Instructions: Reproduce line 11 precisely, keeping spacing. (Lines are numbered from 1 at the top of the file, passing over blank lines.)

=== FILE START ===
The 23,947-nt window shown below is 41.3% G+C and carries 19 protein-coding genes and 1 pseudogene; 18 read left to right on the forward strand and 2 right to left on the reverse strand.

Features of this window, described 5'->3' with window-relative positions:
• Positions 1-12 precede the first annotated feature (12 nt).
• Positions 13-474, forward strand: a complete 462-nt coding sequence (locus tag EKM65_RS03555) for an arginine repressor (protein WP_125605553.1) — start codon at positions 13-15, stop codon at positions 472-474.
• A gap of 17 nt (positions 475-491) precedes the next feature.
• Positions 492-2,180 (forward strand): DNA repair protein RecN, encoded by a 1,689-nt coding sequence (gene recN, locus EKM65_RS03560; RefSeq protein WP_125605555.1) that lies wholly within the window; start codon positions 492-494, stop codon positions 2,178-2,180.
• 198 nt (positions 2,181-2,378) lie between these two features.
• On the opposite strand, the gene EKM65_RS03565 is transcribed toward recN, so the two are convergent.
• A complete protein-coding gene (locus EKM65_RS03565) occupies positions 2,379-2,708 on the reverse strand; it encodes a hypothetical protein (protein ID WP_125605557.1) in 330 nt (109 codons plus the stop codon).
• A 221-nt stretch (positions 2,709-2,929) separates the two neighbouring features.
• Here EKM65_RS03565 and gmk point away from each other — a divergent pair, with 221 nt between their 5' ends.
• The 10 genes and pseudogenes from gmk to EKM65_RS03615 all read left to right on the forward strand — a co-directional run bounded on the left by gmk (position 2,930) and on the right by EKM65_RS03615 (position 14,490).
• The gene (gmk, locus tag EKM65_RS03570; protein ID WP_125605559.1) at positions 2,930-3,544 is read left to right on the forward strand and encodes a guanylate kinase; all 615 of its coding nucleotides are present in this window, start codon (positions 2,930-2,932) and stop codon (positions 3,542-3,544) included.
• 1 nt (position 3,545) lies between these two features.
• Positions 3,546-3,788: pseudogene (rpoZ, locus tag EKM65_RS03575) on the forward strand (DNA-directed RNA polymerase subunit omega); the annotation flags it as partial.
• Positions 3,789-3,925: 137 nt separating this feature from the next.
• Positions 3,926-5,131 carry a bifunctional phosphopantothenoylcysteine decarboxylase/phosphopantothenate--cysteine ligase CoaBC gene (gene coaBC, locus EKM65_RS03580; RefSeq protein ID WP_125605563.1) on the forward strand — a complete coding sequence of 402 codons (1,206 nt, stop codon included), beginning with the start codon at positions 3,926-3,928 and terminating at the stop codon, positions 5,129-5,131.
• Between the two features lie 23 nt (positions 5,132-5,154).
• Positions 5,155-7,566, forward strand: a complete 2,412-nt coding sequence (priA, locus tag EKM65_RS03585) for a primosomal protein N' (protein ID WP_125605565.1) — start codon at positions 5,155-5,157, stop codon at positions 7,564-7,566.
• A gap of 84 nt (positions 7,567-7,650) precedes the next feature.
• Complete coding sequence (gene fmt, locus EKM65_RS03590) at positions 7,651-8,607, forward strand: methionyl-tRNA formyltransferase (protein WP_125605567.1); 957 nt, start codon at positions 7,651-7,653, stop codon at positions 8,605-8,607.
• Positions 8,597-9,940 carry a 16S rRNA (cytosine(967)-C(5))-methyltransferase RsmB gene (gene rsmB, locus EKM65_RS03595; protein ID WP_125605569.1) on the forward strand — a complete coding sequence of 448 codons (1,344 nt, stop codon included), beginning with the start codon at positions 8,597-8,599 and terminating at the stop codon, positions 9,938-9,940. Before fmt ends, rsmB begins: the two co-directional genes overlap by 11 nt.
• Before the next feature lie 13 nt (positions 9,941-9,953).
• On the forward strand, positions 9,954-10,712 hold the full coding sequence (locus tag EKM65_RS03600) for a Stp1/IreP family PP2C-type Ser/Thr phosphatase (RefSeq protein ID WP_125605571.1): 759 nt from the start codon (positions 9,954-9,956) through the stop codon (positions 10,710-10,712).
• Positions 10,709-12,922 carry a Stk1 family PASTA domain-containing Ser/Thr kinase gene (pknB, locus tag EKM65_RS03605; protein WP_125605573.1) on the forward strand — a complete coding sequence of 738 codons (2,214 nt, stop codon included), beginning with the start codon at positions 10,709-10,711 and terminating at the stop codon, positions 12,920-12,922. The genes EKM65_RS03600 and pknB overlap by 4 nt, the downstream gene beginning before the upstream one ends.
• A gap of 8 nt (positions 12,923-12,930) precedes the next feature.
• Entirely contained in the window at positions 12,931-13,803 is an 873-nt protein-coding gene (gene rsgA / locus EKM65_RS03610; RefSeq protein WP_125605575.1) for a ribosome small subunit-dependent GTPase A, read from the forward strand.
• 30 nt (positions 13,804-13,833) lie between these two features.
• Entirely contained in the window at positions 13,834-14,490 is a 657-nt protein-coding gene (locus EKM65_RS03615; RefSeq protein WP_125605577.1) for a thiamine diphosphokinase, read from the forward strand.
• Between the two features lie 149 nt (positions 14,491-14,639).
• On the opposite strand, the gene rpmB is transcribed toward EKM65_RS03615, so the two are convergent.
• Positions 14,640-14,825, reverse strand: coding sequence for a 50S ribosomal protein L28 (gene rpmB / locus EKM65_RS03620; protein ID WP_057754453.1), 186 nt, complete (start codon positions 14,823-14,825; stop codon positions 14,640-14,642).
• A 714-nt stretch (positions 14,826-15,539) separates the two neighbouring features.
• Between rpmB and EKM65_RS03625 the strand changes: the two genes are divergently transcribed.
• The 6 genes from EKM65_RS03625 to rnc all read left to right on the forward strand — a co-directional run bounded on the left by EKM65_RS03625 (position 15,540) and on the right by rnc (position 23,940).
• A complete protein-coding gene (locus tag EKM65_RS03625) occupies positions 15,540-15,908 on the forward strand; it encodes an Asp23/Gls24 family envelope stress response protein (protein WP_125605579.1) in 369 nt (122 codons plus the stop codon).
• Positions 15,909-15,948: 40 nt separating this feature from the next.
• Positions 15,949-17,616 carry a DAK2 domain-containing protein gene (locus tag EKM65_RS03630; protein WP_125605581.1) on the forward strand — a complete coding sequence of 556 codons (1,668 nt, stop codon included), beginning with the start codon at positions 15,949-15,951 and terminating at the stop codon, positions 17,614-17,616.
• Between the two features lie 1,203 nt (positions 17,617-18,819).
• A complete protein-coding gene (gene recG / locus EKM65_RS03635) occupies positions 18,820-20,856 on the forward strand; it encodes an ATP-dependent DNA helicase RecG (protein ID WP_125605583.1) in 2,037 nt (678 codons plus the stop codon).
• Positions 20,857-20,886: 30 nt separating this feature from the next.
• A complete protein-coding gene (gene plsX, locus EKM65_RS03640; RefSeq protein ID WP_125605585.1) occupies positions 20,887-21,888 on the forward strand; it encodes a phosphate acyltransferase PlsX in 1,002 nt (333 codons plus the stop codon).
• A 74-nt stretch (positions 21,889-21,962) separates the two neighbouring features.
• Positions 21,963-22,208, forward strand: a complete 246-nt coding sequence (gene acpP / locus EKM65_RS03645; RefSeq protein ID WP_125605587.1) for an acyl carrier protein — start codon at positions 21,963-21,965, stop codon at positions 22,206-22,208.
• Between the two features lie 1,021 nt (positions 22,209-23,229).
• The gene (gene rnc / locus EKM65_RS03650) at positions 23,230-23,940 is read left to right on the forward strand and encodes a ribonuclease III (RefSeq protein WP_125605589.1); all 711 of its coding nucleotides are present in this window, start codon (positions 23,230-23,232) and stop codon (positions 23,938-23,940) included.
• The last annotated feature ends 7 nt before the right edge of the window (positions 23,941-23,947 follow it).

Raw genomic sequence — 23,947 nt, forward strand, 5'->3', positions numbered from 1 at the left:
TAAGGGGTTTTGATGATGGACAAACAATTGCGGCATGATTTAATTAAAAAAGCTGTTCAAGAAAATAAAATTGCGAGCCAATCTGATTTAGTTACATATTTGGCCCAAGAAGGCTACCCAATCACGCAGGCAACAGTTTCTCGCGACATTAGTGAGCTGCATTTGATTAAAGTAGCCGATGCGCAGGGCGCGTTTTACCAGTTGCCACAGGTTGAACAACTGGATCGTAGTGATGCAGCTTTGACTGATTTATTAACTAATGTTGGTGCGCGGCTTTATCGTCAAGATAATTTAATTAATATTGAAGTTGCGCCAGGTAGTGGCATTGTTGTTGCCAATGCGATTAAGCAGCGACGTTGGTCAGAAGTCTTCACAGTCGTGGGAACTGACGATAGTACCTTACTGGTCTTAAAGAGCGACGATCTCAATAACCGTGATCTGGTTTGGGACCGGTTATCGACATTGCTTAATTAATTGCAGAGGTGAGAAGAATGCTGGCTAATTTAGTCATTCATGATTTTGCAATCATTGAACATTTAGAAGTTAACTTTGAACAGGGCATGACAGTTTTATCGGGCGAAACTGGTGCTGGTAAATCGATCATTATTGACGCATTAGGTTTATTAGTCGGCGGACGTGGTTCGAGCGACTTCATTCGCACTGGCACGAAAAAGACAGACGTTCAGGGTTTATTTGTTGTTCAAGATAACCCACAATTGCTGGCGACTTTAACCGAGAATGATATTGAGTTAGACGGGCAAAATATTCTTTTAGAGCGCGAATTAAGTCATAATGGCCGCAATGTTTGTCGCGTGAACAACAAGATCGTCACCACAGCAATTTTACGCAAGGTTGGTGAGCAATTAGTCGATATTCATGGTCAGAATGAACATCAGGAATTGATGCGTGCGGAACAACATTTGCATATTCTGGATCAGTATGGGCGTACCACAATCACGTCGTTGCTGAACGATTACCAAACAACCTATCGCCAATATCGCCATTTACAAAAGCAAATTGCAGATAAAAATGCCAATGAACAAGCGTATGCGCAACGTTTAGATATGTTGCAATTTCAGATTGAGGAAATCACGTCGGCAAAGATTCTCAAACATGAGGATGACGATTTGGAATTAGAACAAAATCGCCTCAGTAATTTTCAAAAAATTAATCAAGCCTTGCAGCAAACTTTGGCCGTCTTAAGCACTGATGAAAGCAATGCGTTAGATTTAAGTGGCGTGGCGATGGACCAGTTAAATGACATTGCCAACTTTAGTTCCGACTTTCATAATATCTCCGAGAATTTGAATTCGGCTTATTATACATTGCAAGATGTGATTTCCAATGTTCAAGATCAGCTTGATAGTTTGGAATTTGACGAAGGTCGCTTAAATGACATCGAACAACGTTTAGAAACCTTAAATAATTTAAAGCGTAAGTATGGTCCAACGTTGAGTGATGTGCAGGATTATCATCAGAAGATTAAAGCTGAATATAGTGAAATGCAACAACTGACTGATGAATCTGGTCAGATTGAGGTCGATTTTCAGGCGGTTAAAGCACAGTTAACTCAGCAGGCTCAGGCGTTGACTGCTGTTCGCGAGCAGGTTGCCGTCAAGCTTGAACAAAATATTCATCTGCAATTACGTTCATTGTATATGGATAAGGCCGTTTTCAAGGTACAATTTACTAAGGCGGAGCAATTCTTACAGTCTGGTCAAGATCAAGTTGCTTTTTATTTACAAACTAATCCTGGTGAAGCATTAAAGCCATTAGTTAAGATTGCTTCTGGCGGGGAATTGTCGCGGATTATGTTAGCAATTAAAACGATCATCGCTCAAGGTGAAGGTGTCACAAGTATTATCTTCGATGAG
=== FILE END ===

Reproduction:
• Here EKM65_RS03565 and gmk point away from each other — a divergent pair, with 221 nt between their 5' ends.